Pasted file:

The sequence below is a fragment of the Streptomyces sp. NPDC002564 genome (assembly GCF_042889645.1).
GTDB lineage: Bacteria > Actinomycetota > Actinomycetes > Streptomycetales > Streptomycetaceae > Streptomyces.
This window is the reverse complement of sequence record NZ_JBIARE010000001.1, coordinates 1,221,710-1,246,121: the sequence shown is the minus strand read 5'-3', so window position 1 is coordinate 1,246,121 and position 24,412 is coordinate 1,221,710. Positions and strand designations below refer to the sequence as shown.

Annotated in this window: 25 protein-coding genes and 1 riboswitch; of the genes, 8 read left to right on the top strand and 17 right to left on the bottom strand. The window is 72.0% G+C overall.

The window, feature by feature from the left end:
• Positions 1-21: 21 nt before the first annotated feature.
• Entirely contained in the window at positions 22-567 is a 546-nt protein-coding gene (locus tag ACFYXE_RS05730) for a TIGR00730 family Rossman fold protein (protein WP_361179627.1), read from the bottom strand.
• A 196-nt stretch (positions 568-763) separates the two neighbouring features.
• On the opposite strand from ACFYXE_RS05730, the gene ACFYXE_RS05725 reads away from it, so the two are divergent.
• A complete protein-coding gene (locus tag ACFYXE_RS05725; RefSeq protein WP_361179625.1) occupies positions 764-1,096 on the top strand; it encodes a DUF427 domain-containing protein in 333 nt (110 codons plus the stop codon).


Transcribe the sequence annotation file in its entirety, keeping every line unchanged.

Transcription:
The sequence below is a fragment of the Streptomyces sp. NPDC002564 genome (assembly GCF_042889645.1).
GTDB lineage: Bacteria > Actinomycetota > Actinomycetes > Streptomycetales > Streptomycetaceae > Streptomyces.
This window is the reverse complement of sequence record NZ_JBIARE010000001.1, coordinates 1,221,710-1,246,121: the sequence shown is the minus strand read 5'-3', so window position 1 is coordinate 1,246,121 and position 24,412 is coordinate 1,221,710. Positions and strand designations below refer to the sequence as shown.

Annotated in this window: 25 protein-coding genes and 1 riboswitch; of the genes, 8 read left to right on the top strand and 17 right to left on the bottom strand. The window is 72.0% G+C overall.

The window, feature by feature from the left end:
• Positions 1-21: 21 nt before the first annotated feature.
• Entirely contained in the window at positions 22-567 is a 546-nt protein-coding gene (locus tag ACFYXE_RS05730) for a TIGR00730 family Rossman fold protein (protein WP_361179627.1), read from the bottom strand.
• A 196-nt stretch (positions 568-763) separates the two neighbouring features.
• On the opposite strand from ACFYXE_RS05730, the gene ACFYXE_RS05725 reads away from it, so the two are divergent.
• A complete protein-coding gene (locus tag ACFYXE_RS05725; RefSeq protein WP_361179625.1) occupies positions 764-1,096 on the top strand; it encodes a DUF427 domain-containing protein in 333 nt (110 codons plus the stop codon).